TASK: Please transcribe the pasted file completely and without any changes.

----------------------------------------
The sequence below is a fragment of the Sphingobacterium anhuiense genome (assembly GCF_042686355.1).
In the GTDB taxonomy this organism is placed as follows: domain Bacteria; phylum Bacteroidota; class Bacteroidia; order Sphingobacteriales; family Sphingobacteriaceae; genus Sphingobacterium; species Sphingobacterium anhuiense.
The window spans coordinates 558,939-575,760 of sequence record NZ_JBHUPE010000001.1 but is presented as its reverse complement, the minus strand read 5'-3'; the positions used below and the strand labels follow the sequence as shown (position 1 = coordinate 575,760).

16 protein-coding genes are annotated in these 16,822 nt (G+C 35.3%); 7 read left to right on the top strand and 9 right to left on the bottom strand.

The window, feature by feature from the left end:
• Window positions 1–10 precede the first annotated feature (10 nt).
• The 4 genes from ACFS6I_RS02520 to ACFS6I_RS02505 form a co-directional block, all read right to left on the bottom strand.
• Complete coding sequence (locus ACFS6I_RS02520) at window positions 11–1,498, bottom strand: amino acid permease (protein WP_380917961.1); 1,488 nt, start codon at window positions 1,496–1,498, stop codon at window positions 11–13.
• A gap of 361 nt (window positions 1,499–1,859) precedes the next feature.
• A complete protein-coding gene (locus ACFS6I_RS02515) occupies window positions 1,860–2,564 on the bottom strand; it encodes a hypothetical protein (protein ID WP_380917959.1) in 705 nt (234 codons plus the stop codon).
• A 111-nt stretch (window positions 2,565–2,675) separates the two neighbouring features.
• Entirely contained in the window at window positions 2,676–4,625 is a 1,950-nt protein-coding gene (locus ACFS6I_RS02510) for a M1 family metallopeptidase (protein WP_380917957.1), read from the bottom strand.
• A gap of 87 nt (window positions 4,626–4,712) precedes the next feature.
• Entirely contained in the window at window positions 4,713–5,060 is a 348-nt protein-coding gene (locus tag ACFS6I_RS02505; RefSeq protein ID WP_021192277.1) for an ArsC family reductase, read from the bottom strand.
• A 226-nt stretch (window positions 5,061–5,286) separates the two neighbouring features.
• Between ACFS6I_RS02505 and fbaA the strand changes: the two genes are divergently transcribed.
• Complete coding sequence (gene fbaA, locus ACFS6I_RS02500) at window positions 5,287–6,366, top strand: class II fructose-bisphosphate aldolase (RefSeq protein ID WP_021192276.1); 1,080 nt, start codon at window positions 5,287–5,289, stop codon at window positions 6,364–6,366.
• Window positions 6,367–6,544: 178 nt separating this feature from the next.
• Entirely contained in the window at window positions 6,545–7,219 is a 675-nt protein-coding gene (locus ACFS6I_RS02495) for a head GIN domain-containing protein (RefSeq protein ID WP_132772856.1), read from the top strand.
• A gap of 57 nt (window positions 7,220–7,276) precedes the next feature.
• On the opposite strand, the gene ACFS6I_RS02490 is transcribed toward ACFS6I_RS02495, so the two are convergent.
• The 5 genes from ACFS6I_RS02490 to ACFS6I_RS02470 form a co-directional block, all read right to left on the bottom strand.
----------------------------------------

The sequence below is a fragment of the Sphingobacterium anhuiense genome (assembly GCF_042686355.1).
In the GTDB taxonomy this organism is placed as follows: domain Bacteria; phylum Bacteroidota; class Bacteroidia; order Sphingobacteriales; family Sphingobacteriaceae; genus Sphingobacterium; species Sphingobacterium anhuiense.
The window spans coordinates 558,939-575,760 of sequence record NZ_JBHUPE010000001.1 but is presented as its reverse complement, the minus strand read 5'-3'; the positions used below and the strand labels follow the sequence as shown (position 1 = coordinate 575,760).

16 protein-coding genes are annotated in these 16,822 nt (G+C 35.3%); 7 read left to right on the top strand and 9 right to left on the bottom strand.

The window, feature by feature from the left end:
• Window positions 1–10 precede the first annotated feature (10 nt).
• The 4 genes from ACFS6I_RS02520 to ACFS6I_RS02505 form a co-directional block, all read right to left on the bottom strand.
• Complete coding sequence (locus ACFS6I_RS02520) at window positions 11–1,498, bottom strand: amino acid permease (protein WP_380917961.1); 1,488 nt, start codon at window positions 1,496–1,498, stop codon at window positions 11–13.
• A gap of 361 nt (window positions 1,499–1,859) precedes the next feature.
• A complete protein-coding gene (locus ACFS6I_RS02515) occupies window positions 1,860–2,564 on the bottom strand; it encodes a hypothetical protein (protein ID WP_380917959.1) in 705 nt (234 codons plus the stop codon).
• A 111-nt stretch (window positions 2,565–2,675) separates the two neighbouring features.
• Entirely contained in the window at window positions 2,676–4,625 is a 1,950-nt protein-coding gene (locus ACFS6I_RS02510) for a M1 family metallopeptidase (protein WP_380917957.1), read from the bottom strand.
• A gap of 87 nt (window positions 4,626–4,712) precedes the next feature.
• Entirely contained in the window at window positions 4,713–5,060 is a 348-nt protein-coding gene (locus tag ACFS6I_RS02505; RefSeq protein ID WP_021192277.1) for an ArsC family reductase, read from the bottom strand.
• A 226-nt stretch (window positions 5,061–5,286) separates the two neighbouring features.
• Between ACFS6I_RS02505 and fbaA the strand changes: the two genes are divergently transcribed.
• Complete coding sequence (gene fbaA, locus ACFS6I_RS02500) at window positions 5,287–6,366, top strand: class II fructose-bisphosphate aldolase (RefSeq protein ID WP_021192276.1); 1,080 nt, start codon at window positions 5,287–5,289, stop codon at window positions 6,364–6,366.
• Window positions 6,367–6,544: 178 nt separating this feature from the next.
• Entirely contained in the window at window positions 6,545–7,219 is a 675-nt protein-coding gene (locus ACFS6I_RS02495) for a head GIN domain-containing protein (RefSeq protein ID WP_132772856.1), read from the top strand.
• A gap of 57 nt (window positions 7,220–7,276) precedes the next feature.
• On the opposite strand, the gene ACFS6I_RS02490 is transcribed toward ACFS6I_RS02495, so the two are convergent.
• The 5 genes from ACFS6I_RS02490 to ACFS6I_RS02470 form a co-directional block, all read right to left on the bottom strand.